DiPrete Brown’s work at UW-Madison is informed by 15 years of experience with international agencies including the U.S. Peace Corps, USAID, the Pan American Health Organization, WHO, Care, and Save the Children. She has collaborated to strengthen systems of care 15 countries around the world including Costa Rica, Guatemala, Nicaragua, Chile, Mexico, Ecuador, Cameroon, and Ethiopia.

DiPrete Brown is a Faculty Associate and Assistant Clinical Professor with affiliations in the Schools of Medicine and Public Health and School of Human Ecology. She is also a faculty affiliate in Latin American Studies, Religious Studies, OBGYN, and Pharmacy and she is engaged with the campus Human Rights Initiative. DiPrete Brown holds degrees from Yale University, the Harvard School of Public Health, and the Harvard Divinity School. In 2012 she was awarded the School of Medicine and Public Health Dean’s Teaching Award for her role in teaching and experiential learning in the health sciences. In 2016 she was awarded the Women’s Philanthropy Council Champion Award for her efforts in advancing the status of women and gender issues at the University of Wisconsin—Madison.

She blogs about global health and social change, and has written a novel about her work with young women entitled “Caminata: A Journey.”


TED Talk:  http://www.youtube.com/watch?v=-HE9SypCzXU

Caminata: A journey: http://www.amazon.com/Caminata-Journey-Lori-DiPrete-Brown/dp/0615863817

Lori DiPrete Brown Resume 2017

Please consult the UW Time Table or the Department of Population Health Sciences for more information about the following courses:

PHS 370 Introduction to Public Health: Local to Global Perspectives

PHS 640 Foundations in Global Health Practice

PHS 644 Inter-disciplinary Perspectives on Global Health and Disease

PHS 503 Public Health and Human Rights: The Case of Vulnerable Children

PHS 504 Quality Evaluation and Improvement in Low- Resource Settings

EPS 600 Education for Global Change

Selected Links

Health care leaders = hope for the future: Third Annual QI Institute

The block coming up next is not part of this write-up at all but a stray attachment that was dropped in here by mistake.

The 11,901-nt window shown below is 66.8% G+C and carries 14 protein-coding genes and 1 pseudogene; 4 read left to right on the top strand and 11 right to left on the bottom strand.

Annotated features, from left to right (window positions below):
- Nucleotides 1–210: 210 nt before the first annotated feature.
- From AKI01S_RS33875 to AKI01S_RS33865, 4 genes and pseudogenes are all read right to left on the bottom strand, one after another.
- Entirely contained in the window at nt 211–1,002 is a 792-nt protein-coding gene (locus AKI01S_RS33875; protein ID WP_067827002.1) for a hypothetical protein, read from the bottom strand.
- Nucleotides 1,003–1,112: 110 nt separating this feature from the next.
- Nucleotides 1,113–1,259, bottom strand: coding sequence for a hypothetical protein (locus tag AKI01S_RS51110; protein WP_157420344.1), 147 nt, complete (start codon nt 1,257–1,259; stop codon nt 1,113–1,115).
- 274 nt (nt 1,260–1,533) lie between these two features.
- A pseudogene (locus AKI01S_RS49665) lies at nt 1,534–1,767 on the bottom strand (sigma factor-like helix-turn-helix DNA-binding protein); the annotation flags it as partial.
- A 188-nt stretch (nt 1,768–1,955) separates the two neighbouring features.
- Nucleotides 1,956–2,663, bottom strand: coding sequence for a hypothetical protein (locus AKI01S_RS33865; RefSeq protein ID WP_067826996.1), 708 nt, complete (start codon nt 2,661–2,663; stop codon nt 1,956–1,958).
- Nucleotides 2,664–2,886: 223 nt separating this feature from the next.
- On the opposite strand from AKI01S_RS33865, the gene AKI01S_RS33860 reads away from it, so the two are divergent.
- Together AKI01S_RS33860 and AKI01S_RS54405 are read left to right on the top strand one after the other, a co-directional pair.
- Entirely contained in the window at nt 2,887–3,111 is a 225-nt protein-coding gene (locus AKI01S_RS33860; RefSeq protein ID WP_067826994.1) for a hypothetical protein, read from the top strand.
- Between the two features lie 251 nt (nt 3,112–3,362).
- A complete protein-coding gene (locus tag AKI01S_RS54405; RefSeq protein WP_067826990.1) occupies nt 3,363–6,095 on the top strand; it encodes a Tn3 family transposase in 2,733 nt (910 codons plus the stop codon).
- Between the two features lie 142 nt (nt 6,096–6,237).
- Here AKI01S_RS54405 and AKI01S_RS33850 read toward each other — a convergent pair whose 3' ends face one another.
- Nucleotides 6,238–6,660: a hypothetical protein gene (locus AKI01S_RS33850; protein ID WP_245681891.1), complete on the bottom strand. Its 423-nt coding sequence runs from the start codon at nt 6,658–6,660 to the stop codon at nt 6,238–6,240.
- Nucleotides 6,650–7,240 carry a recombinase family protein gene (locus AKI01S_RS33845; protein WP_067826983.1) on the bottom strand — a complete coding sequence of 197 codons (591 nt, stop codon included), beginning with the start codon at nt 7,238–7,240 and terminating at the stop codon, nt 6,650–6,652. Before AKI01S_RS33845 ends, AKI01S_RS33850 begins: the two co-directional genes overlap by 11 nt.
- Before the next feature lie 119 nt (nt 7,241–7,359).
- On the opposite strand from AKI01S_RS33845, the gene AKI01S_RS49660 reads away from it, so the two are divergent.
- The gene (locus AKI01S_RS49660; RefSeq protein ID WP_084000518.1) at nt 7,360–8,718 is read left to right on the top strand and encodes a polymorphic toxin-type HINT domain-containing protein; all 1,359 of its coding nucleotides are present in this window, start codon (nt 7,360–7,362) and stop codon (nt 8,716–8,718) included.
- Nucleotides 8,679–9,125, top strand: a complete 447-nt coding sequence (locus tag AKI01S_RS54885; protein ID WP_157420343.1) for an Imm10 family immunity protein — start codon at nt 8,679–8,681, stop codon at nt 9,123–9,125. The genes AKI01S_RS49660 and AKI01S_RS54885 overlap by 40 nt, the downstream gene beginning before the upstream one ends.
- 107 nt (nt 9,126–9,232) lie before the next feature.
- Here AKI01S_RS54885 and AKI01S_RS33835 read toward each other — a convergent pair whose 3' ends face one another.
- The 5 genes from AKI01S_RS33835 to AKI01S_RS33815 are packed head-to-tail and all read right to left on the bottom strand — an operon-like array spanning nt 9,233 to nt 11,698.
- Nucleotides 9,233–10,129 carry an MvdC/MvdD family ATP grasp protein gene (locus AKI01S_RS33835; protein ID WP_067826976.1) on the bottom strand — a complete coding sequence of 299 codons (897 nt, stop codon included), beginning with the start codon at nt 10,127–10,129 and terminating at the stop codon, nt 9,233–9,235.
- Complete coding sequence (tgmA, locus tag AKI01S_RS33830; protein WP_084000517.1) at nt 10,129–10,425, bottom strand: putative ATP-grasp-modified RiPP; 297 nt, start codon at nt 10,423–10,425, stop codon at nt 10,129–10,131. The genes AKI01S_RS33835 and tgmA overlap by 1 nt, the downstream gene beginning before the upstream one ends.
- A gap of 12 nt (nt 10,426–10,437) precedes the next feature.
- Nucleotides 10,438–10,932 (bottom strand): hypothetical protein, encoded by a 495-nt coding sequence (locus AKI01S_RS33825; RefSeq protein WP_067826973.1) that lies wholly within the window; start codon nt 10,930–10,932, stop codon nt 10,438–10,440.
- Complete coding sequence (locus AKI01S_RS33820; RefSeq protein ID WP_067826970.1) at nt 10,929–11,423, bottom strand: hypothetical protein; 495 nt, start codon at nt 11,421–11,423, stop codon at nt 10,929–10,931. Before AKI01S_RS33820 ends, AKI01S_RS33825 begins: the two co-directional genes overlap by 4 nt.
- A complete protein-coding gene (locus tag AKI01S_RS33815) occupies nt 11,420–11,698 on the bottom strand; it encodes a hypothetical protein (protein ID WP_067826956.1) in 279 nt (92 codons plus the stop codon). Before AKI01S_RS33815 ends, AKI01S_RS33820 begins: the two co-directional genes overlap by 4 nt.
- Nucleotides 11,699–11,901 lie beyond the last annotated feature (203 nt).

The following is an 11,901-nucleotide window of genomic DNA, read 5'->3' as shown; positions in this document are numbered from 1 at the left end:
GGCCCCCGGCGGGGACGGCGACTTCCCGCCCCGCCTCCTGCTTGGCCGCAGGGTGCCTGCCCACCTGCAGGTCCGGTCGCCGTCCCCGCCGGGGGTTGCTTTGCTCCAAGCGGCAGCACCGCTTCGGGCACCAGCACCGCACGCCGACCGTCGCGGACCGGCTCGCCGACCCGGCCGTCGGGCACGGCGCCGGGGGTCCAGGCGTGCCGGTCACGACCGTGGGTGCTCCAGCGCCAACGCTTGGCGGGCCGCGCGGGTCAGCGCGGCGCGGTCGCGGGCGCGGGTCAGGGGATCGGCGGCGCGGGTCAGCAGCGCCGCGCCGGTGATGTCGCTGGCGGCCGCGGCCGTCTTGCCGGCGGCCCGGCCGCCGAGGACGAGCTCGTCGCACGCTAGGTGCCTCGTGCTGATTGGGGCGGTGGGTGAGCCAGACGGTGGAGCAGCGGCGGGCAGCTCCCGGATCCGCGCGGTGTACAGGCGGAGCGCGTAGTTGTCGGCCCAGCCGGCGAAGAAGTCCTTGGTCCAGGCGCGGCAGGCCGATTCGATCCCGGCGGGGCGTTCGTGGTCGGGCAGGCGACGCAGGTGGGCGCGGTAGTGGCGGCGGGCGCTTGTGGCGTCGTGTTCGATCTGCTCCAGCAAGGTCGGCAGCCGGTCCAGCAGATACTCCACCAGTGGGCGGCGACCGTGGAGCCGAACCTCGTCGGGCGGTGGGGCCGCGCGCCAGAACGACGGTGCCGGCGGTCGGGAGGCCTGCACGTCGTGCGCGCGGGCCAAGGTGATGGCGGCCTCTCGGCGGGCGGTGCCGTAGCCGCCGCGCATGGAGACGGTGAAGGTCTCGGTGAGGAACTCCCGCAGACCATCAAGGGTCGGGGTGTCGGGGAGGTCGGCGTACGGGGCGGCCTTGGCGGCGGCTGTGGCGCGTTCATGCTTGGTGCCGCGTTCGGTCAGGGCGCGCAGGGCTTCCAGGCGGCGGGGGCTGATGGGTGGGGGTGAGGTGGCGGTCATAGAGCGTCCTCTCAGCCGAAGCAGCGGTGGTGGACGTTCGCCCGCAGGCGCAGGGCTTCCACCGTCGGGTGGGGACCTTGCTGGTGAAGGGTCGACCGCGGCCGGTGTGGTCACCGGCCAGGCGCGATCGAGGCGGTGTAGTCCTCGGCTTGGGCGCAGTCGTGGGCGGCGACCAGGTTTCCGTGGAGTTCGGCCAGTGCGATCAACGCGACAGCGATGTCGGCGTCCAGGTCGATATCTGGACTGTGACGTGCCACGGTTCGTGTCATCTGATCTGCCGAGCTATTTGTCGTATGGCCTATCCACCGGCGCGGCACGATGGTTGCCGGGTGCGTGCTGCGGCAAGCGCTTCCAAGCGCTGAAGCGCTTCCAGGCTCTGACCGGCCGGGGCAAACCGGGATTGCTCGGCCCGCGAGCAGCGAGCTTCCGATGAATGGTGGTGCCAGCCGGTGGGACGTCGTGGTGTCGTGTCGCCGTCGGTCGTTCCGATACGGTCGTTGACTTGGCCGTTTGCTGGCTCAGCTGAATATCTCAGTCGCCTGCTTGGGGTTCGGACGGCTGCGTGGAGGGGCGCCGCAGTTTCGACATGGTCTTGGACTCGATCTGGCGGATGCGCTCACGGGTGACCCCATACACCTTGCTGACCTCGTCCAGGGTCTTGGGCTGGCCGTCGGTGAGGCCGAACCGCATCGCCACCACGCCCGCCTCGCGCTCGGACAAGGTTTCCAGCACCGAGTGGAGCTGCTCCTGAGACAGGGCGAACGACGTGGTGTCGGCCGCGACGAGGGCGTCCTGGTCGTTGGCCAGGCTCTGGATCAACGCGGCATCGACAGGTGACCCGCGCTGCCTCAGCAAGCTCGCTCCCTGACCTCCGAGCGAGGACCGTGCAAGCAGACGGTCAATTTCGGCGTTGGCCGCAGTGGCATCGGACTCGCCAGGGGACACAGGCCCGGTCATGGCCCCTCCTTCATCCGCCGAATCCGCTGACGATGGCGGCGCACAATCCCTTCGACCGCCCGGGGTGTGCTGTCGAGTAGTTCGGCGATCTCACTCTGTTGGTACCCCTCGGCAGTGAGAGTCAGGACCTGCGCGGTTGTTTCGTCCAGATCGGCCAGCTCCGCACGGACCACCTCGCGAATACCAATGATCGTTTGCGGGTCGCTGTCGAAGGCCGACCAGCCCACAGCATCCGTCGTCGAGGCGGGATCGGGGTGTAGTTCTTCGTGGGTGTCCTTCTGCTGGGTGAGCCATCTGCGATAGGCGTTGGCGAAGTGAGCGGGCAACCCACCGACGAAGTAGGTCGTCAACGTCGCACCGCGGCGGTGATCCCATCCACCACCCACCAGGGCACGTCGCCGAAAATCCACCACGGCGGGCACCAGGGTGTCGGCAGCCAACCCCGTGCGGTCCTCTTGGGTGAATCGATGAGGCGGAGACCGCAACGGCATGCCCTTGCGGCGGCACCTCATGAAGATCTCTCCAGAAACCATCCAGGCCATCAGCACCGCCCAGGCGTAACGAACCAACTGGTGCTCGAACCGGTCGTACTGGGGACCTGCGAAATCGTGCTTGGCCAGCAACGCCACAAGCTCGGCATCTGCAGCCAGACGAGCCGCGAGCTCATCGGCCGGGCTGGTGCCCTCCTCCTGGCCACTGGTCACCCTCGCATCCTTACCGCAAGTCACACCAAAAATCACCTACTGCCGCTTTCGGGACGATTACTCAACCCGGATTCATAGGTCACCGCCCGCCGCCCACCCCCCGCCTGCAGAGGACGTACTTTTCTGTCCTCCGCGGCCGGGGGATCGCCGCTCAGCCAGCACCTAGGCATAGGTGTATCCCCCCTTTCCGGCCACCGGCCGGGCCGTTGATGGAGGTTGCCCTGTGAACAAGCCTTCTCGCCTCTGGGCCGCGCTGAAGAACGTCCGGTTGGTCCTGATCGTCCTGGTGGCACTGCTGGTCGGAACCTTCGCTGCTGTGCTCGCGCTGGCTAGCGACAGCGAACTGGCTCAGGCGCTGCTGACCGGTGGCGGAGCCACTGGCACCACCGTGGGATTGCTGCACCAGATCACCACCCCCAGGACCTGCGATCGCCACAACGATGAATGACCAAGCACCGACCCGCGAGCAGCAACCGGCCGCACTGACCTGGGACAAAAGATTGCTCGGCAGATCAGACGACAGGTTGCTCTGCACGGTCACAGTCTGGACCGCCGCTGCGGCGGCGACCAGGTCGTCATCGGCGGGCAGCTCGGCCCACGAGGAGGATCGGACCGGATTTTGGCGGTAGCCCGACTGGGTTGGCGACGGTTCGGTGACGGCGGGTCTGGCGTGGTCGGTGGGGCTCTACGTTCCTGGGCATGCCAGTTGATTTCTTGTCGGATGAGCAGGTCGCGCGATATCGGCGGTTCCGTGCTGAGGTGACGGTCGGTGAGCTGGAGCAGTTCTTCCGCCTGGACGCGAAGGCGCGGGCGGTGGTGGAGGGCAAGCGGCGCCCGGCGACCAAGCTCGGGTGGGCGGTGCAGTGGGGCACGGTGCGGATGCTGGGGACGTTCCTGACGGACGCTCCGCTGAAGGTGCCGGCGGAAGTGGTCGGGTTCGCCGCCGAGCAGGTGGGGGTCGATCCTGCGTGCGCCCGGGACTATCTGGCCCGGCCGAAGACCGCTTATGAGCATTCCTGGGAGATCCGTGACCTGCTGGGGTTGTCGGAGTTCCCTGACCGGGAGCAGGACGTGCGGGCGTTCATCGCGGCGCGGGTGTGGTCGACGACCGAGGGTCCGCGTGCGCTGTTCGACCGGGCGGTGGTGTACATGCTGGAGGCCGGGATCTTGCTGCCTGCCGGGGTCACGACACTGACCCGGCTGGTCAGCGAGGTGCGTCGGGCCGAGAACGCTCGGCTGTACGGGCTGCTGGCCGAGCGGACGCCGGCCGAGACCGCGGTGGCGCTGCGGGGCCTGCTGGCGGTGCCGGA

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Tony Goldberg

Departments & Organizations

Pathobiological Sciences, School of Veterinary Medicine

Research Focus

Ecology, Epidemiology and Evolution of Infectious Disease


(608) 890-2618

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Dr. Goldberg’s research and teaching focus on the ecology, epidemiology and evolution of infectious disease, combining field and laboratory studies to understand how pathogens in dynamic ecosystems are transmitted among hosts, across complex landscapes, and over time. This involves numerous projects around the world that use evolutionary and epidemiological tools to track the movement of pathogens, from viruses to bacteria to protozoa and fungi. The overall goal of is to discover generalized mechanisms that govern pathogen transmission, evolution, and emergence, and to improve the health and wellbeing of animals and humans while helping to conserve the rapidly changing ecosystems that we share. Dr. Goldberg received his BA from Amherst College in Biology and English and went on to earn a doctorate degree from Harvard University in Biological Anthropology. He earned his DVM and MS (Epidemiology) from the University of Illinois.

Selected Links

Making a better flip-flop to overcome illiteracy and disease

UW scientist sniffs out possible new tick species


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Christopher Olsen

Departments & Organizations

University Administration
Pathobiological Sciences, School of Veterinary Medicine

Research Focus

Zoonotic Infectious Diseases


(608) 265-9535